Ross Perot Jr. Looks Toward DFW's Future

Perot looking toward future projects with continued major growth in North Texas

Few people have made as big a mark on Dallas-Fort Worth as Ross Perot, Jr. The Alliance development, north of Fort Worth, is perhaps Perot’s most visible achievement. Over the past 30 years, Alliance has grown to 26,000 acres encompassing a huge industrial airport, nearly 500 companies and 50,000 people.

As Alliance continues to grow, Perot is looking to the future with other projects as well. Perot’s Hillwood development company has partnered with rideshare company Uber as it pioneers flying taxis in North Texas.

“One day you’ll be able to fly point-to-point like we drive point-to-point around the cities,” he said. The first "vertiport" is already under construction at Frisco Station, where passengers will shuttle to and from Dallas-Fort Worth International Airport.

Perot also has an iconic skyscraper on the drawing board for downtown Dallas, designed by famed architect Norman Foster. It could be the tallest in the city. “It’ll help change the profile of downtown Dallas,” Perot said.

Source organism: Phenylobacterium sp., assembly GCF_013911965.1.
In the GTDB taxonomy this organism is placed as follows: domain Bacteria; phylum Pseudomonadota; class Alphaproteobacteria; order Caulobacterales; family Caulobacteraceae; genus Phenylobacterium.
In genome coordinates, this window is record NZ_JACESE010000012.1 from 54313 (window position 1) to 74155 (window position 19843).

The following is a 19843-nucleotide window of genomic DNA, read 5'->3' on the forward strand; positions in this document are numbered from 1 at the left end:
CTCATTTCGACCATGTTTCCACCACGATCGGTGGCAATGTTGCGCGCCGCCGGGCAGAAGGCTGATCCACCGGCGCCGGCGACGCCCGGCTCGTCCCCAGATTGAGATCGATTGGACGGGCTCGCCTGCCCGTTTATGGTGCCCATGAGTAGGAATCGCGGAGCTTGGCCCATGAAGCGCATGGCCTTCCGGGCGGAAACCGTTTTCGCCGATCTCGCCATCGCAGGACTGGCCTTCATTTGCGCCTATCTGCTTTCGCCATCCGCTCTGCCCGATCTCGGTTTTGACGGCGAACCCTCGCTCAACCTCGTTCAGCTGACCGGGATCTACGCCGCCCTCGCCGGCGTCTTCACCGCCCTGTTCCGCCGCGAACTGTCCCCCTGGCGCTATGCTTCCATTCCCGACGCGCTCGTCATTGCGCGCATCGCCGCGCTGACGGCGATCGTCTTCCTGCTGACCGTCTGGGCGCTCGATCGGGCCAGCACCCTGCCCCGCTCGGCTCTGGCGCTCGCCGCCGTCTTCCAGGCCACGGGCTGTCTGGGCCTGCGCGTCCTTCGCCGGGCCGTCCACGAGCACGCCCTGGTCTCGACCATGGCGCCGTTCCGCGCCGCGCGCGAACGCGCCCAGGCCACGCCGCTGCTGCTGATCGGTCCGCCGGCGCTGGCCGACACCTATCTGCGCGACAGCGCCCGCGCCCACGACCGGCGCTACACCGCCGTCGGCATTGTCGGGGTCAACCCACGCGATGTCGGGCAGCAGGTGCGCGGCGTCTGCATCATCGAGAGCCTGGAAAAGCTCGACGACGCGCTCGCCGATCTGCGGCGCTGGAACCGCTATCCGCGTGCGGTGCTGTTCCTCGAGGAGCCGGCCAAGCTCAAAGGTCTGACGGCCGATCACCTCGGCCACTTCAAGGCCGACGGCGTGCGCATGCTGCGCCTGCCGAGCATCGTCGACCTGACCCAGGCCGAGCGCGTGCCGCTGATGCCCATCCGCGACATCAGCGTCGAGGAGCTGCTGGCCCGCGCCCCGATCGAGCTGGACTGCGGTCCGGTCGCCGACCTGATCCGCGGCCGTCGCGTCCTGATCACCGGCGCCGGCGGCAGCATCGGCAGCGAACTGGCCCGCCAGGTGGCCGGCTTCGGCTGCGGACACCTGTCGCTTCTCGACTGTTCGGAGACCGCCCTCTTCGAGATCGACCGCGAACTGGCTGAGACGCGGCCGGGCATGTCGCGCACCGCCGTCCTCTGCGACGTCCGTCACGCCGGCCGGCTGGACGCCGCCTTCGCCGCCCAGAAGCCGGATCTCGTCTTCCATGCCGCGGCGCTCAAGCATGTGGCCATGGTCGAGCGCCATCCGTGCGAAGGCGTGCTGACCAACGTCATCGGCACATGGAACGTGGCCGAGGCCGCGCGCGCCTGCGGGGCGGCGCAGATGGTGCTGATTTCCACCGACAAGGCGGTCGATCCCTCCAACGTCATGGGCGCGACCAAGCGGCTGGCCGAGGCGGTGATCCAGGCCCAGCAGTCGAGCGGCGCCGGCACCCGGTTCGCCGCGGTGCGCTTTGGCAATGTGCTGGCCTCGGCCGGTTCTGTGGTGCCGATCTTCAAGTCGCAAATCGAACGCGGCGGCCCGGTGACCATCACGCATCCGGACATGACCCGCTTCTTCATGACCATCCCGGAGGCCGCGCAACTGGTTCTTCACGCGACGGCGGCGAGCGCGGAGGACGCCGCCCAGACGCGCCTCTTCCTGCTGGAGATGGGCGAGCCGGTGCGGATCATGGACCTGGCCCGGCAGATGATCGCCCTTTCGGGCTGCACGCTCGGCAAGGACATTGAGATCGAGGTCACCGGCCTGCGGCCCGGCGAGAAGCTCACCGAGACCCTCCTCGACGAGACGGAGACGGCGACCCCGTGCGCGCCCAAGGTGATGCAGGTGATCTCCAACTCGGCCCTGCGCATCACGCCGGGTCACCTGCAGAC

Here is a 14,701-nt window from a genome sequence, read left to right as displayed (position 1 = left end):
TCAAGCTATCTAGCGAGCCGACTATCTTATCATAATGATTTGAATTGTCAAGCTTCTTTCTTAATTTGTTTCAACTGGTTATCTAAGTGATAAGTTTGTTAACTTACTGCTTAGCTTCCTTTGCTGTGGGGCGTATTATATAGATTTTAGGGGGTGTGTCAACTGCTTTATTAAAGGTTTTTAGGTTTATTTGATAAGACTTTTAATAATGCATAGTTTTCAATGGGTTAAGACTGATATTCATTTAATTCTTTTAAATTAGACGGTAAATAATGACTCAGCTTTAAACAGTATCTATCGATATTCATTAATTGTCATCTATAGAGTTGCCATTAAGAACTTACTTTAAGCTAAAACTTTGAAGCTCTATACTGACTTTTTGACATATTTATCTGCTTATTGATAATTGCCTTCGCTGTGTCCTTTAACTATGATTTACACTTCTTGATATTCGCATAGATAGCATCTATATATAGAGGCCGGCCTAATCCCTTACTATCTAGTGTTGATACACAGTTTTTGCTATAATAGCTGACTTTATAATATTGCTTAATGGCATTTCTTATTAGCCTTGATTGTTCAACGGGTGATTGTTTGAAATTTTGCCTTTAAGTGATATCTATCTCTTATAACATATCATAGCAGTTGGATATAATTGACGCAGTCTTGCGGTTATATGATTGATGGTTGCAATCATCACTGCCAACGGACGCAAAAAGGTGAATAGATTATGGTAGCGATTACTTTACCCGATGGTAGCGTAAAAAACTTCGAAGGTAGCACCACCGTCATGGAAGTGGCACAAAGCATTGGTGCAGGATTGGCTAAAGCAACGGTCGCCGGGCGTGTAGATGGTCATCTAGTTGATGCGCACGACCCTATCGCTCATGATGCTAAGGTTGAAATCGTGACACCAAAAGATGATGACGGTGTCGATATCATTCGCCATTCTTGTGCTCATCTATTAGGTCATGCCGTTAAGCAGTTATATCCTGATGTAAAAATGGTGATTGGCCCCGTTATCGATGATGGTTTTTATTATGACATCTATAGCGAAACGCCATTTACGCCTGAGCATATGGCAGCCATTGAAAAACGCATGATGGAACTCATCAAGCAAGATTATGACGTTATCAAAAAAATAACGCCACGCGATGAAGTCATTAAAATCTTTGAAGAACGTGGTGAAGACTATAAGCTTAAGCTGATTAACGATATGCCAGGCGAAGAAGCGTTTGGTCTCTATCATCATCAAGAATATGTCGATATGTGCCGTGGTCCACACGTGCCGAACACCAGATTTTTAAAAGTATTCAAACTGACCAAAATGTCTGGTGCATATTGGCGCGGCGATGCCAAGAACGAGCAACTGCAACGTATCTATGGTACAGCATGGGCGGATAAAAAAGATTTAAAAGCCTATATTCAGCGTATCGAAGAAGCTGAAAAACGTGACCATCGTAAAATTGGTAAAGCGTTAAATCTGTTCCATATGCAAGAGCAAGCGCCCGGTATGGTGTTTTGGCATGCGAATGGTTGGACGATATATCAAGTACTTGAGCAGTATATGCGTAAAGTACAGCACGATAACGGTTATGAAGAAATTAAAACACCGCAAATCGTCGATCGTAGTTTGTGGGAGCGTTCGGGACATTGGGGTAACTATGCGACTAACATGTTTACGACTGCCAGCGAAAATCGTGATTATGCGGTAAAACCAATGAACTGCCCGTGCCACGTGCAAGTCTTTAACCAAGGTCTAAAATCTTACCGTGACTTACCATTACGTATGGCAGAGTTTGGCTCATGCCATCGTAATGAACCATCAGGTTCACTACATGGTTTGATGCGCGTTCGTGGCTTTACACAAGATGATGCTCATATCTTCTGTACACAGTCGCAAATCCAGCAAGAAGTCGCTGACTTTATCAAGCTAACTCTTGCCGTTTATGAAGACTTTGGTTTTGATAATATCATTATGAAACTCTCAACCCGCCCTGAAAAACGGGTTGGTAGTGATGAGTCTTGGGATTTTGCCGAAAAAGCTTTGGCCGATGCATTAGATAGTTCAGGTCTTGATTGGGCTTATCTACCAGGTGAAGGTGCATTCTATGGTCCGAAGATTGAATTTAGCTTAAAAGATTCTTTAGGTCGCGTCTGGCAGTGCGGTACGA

NBC 5’s Brian Curtis sat down with Ross Perot, Jr. about his vision for North Texas in 2020, and his relationship with this father.

He is currently searching for a client who needs the tower’s one million square-feet of space.

Closer to earth, Perot is focused on building neighborhoods that blend the best of old and new. They include old-fashioned touches like community gathering places, coffee shops and even a farm. But the homes are thoroughly modern.

"High speed fiber in the home. We’re starting to roll out 5G in Frisco," Perot said.

Perot sees no end to the opportunity and explosive growth in North Texas. In the next 20 years he said, "We'll pass Chicago. It’s going to be New York, L.A. and Dallas-Fort Worth."

Education, he said, will be critical to keeping North Texas competitive.

"We’ve got to get all these kids going through our school system to match up to the jobs that are coming."

Perot acknowledges there may be challenges ahead, especially with infrastructure such as transportation, water and housing. But when asked if there’s anywhere else he would rather be, the answer is unequivocal: "No. Dallas-Fort Worth is the place."

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